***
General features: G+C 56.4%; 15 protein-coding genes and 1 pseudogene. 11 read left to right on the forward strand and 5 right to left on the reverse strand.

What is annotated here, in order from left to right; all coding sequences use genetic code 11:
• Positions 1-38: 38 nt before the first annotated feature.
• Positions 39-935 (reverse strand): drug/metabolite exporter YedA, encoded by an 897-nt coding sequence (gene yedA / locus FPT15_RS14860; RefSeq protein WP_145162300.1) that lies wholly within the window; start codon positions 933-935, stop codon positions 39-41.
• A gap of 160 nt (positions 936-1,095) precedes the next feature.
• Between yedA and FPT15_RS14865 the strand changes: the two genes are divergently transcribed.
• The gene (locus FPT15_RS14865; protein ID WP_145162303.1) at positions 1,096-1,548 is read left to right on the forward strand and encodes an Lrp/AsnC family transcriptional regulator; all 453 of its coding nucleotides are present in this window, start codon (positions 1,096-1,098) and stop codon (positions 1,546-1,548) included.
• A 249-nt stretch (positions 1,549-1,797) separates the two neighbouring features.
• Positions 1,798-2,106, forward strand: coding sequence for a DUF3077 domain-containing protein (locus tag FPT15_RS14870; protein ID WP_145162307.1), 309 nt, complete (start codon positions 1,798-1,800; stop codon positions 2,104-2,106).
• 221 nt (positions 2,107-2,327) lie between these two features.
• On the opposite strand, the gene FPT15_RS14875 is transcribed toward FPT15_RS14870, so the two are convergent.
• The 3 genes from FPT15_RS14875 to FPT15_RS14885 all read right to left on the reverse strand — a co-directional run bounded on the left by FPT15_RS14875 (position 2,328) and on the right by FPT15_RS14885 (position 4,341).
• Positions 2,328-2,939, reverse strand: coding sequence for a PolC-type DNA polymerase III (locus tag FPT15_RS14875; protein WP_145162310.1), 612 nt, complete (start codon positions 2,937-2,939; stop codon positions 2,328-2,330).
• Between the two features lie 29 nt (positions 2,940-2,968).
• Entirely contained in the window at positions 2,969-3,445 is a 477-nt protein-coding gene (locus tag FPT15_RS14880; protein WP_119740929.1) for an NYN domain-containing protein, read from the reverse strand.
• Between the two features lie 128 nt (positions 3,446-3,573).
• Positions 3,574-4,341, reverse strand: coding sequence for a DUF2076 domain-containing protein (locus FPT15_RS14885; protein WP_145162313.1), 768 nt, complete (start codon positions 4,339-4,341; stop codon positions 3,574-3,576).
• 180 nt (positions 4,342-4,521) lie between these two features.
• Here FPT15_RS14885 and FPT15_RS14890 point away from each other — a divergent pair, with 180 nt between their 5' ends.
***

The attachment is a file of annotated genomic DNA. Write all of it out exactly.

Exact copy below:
General features: G+C 56.4%; 15 protein-coding genes and 1 pseudogene. 11 read left to right on the forward strand and 5 right to left on the reverse strand.

What is annotated here, in order from left to right; all coding sequences use genetic code 11:
• Positions 1-38: 38 nt before the first annotated feature.
• Positions 39-935 (reverse strand): drug/metabolite exporter YedA, encoded by an 897-nt coding sequence (gene yedA / locus FPT15_RS14860; RefSeq protein WP_145162300.1) that lies wholly within the window; start codon positions 933-935, stop codon positions 39-41.
• A gap of 160 nt (positions 936-1,095) precedes the next feature.
• Between yedA and FPT15_RS14865 the strand changes: the two genes are divergently transcribed.
• The gene (locus FPT15_RS14865; protein ID WP_145162303.1) at positions 1,096-1,548 is read left to right on the forward strand and encodes an Lrp/AsnC family transcriptional regulator; all 453 of its coding nucleotides are present in this window, start codon (positions 1,096-1,098) and stop codon (positions 1,546-1,548) included.
• A 249-nt stretch (positions 1,549-1,797) separates the two neighbouring features.
• Positions 1,798-2,106, forward strand: coding sequence for a DUF3077 domain-containing protein (locus tag FPT15_RS14870; protein ID WP_145162307.1), 309 nt, complete (start codon positions 1,798-1,800; stop codon positions 2,104-2,106).
• 221 nt (positions 2,107-2,327) lie between these two features.
• On the opposite strand, the gene FPT15_RS14875 is transcribed toward FPT15_RS14870, so the two are convergent.
• The 3 genes from FPT15_RS14875 to FPT15_RS14885 all read right to left on the reverse strand — a co-directional run bounded on the left by FPT15_RS14875 (position 2,328) and on the right by FPT15_RS14885 (position 4,341).
• Positions 2,328-2,939, reverse strand: coding sequence for a PolC-type DNA polymerase III (locus tag FPT15_RS14875; protein WP_145162310.1), 612 nt, complete (start codon positions 2,937-2,939; stop codon positions 2,328-2,330).
• Between the two features lie 29 nt (positions 2,940-2,968).
• Entirely contained in the window at positions 2,969-3,445 is a 477-nt protein-coding gene (locus tag FPT15_RS14880; protein WP_119740929.1) for an NYN domain-containing protein, read from the reverse strand.
• Between the two features lie 128 nt (positions 3,446-3,573).
• Positions 3,574-4,341, reverse strand: coding sequence for a DUF2076 domain-containing protein (locus FPT15_RS14885; protein WP_145162313.1), 768 nt, complete (start codon positions 4,339-4,341; stop codon positions 3,574-3,576).
• 180 nt (positions 4,342-4,521) lie between these two features.
• Here FPT15_RS14885 and FPT15_RS14890 point away from each other — a divergent pair, with 180 nt between their 5' ends.